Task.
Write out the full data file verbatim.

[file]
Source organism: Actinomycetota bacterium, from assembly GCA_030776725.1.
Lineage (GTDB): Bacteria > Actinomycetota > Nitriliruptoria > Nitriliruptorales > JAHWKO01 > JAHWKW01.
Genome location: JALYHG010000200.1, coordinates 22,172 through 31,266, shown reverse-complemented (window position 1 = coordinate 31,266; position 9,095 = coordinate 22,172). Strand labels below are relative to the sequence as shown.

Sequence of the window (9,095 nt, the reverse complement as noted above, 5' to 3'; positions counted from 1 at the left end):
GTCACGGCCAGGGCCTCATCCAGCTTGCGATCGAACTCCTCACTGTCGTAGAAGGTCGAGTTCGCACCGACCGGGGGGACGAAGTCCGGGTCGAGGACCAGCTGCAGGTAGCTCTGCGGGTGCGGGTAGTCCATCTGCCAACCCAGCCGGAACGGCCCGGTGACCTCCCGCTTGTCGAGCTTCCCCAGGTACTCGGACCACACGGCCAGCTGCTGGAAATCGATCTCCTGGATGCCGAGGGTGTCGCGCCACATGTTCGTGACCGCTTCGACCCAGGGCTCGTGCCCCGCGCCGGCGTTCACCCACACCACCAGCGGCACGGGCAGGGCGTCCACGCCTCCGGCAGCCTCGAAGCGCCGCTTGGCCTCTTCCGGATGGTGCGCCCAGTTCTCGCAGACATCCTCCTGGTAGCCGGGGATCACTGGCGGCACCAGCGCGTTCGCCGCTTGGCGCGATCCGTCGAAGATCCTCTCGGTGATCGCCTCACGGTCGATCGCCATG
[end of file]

Source organism: Actinomycetota bacterium, from assembly GCA_030776725.1.
Lineage (GTDB): Bacteria > Actinomycetota > Nitriliruptoria > Nitriliruptorales > JAHWKO01 > JAHWKW01.
Genome location: JALYHG010000200.1, coordinates 22,172 through 31,266, shown reverse-complemented (window position 1 = coordinate 31,266; position 9,095 = coordinate 22,172). Strand labels below are relative to the sequence as shown.

Sequence of the window (9,095 nt, the reverse complement as noted above, 5' to 3'; positions counted from 1 at the left end):
GTCACGGCCAGGGCCTCATCCAGCTTGCGATCGAACTCCTCACTGTCGTAGAAGGTCGAGTTCGCACCGACCGGGGGGACGAAGTCCGGGTCGAGGACCAGCTGCAGGTAGCTCTGCGGGTGCGGGTAGTCCATCTGCCAACCCAGCCGGAACGGCCCGGTGACCTCCCGCTTGTCGAGCTTCCCCAGGTACTCGGACCACACGGCCAGCTGCTGGAAATCGATCTCCTGGATGCCGAGGGTGTCGCGCCACATGTTCGTGACCGCTTCGACCCAGGGCTCGTGCCCCGCGCCGGCGTTCACCCACACCACCAGCGGCACGGGCAGGGCGTCCACGCCTCCGGCAGCCTCGAAGCGCCGCTTGGCCTCTTCCGGATGGTGCGCCCAGTTCTCGCAGACATCCTCCTGGTAGCCGGGGATCACTGGCGGCACCAGCGCGTTCGCCGCTTGGCGCGATCCGTCGAAGATCCTCTCGGTGATCGCCTCACGGTCGATCGCCATG